2017 Essay Winner

My Family – A new life in New Zealand.

By Jack Blyth.

Some would say I’m European, some would say I’m Pakeha, some would say I’m a Kiwi but I would like to say I’m a New Zealander. I come from a family which started from many origins all brought together by the prospect of a better life in New Zealand. All made the choice to travel for three long months by ship in hazardous, crowded, cramped, conditions to come to the new world – Aotearoa – The land of the long white cloud. The land of opportunity leaving behind the family life they knew anticipating a better life. For some this would be true for others they would discover hardship.

For my great, great, great Grandfather, Albert [Alfred] Willyams, who had arrived in on the West Coast of New Zealand and found a job in the coal mines sadly his hopes and dreams of a wonderful and easy going life were shattered by the Brunner Mine disaster which struck on Thursday, March 26th 1896. An explosion deep in the mine killed all 65 workers, unfortunately Albert was working at the time and was killed leaving behind his wife, Elizabeth and their 6 children, 5 sons and one daughter, Edith. Following this disaster Elizabeth moved her family to Christchurch to find work. This disaster had an ongoing effect for new all immigrants to the West Coast as the lowered economy meant fewer jobs and my Great Great Grandfather, William Robert Leetch [Leech] who had arrived in Hokitika in 1892 from Ballymena also moved to Christchurch to find work. There in Christchurch Edith Willyams and William Leetch met, married and had a daughter and a son, William Albert Leslie (Les) Leech. Les married Nancie Hepworth in 1941 and they settled in Timaru where he became a prominent businessman. They had a daughter and in 1944 a son, Russell Keith Leech, my grandfather. (RK. Leech, personal communication, March 12, 2017).

On the other hand the story of another Great Grandfather, Roderick MacRae MacLean was vastly different. Born in 1906 in the Kyle of Lochalsh, his family had been struck with the great flu epidemic and his mother – Zella and 5 of his 10 siblings had died. Rod was sent to New Zealand in 1921 at the age of 15 to be raised by his Aunt, Catherine. He arrived to the MacKenzie Country where his aunt was established and worked on the high country stations. In 1940 his life in New Zealand was to change when he joined the Army to fight in

World War II. Unfortunately he returned from the war wounded. He was rehabilitated and studied to be a land valuer. Rod returned to the MacKenzie Country and in Fairlie he met and married Elaine McCahon a Nurse from an Irish background who was born in Oxford New Zealand. Elaine had grown up with her own share of excitement. In January, 1929, Elaine helped her 69 year old uncle Henry Morris aka New Zealand’s Blondin, to “make good the promise of his advertisement, weather permitting “Blondin will wheel a young lady across the 90ft rope in a wheelbarrow.” Around 500 people came from across Canterbury to watch as Henry wheeled Elaine across the Ashley Gorge on a tightrope 30 ft high and 84 ft wide. (“Rope Walking,” 1929).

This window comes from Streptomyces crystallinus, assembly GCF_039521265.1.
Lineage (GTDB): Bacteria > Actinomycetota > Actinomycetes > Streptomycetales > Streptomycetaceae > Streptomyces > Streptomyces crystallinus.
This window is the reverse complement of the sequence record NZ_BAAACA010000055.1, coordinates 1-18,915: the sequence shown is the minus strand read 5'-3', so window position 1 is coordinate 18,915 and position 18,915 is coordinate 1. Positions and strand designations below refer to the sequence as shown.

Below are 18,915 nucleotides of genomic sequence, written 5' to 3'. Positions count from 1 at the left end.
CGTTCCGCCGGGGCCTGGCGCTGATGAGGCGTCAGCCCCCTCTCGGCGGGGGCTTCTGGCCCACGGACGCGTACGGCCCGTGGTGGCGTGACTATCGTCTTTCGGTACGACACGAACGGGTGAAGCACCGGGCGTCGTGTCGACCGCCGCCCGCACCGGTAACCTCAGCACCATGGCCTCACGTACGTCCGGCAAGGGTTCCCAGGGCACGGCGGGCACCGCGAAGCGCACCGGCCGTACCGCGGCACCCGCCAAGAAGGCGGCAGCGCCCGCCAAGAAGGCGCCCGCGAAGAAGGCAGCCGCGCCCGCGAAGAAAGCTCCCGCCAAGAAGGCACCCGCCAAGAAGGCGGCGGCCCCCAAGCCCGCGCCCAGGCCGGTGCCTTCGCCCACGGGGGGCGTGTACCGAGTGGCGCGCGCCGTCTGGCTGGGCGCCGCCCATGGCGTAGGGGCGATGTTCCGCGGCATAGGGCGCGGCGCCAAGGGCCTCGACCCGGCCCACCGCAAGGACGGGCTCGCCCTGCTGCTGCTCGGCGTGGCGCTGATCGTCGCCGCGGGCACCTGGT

Rod and Elaine had two girls one being my Grandmother Zella Catherine MacLean born in Christchurch, 1945. The name Zella has a long history in our family it originates from Zeller Lillingston, a wealthy German lady who lived in Kyle of Lochalsh where my Great Grandfather came from. She was very generous to other people. As a mark of respect families who received money from her would call their daughter Zeller – over time with the Gaelic language the name changed to be spelt Zella. This name continues in our family today with my younger sister being called Zella. (Z.C. Leech, personal communication, March 12, 2017)

So after many people had travelled, lived, worked and survived through disaster and war my Grandparents met and married in Timaru where they still live today. They had my mother Joanne Kristie Blyth in 1974 and in 1995 while studying in Christchurch she met my father Marcus Blyth. In 2004 they married and moved to Marcus’ family farm near Dannevirke where we live today. (J.K. Blyth, personal communication, March 25, 2017).

And so finally some 108 years on from when records show some of my first relatives arrived on the West Coast of New Zealand, I, Jack Wilson Blyth, was born on the 2nd of June 2005 ready to make my own mark in history.

Image 1.   The plaque to remember those who died in the Brunner mine disaster.

Image 2.   Memorial Brunner Mine [text transposed]

Image 3.   Mass grave of those killed in the Brunner Mine Disaster

Image 4.   Gravestone showing some of the original Zella’s in my family, killed by the flu epidemic.


New Zealand History. (n.d.) Brunner coal mine memorial.

Image 2. Retrieved from


The Press. (1929, January 14). Rope Walking. Retrieved from


West Coast New Zealand History. (n.d.) Photograph: Plaque with the name of those who died at Brunner mine. Image 1. Retrieved from [http]://westcoast.recollect.co.nz/nodes/view/1852

Wikipedia. (n.d.) Brunner Mine disaster. Image 3. Retrieved from

Original digital file


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Business / Organisation

Hereworth School

Format of the original

Computer document

Date published


Creator / Author

  • Jack Blyth


  • Jack Wilson Blyth
  • Marcus Blyth
  • Nancie Hepworth
  • Russell Keith Leech
  • William Albert Leslie (Les) Leech
  • William Robert Leech
  • Roderick MacRae MacLean
  • Zella Catherine MacLean
  • Elaine McCahon
  • Henry Morris
  • Alfred Willyams
  • Edith Willyams
  • Elizabeth Willyams

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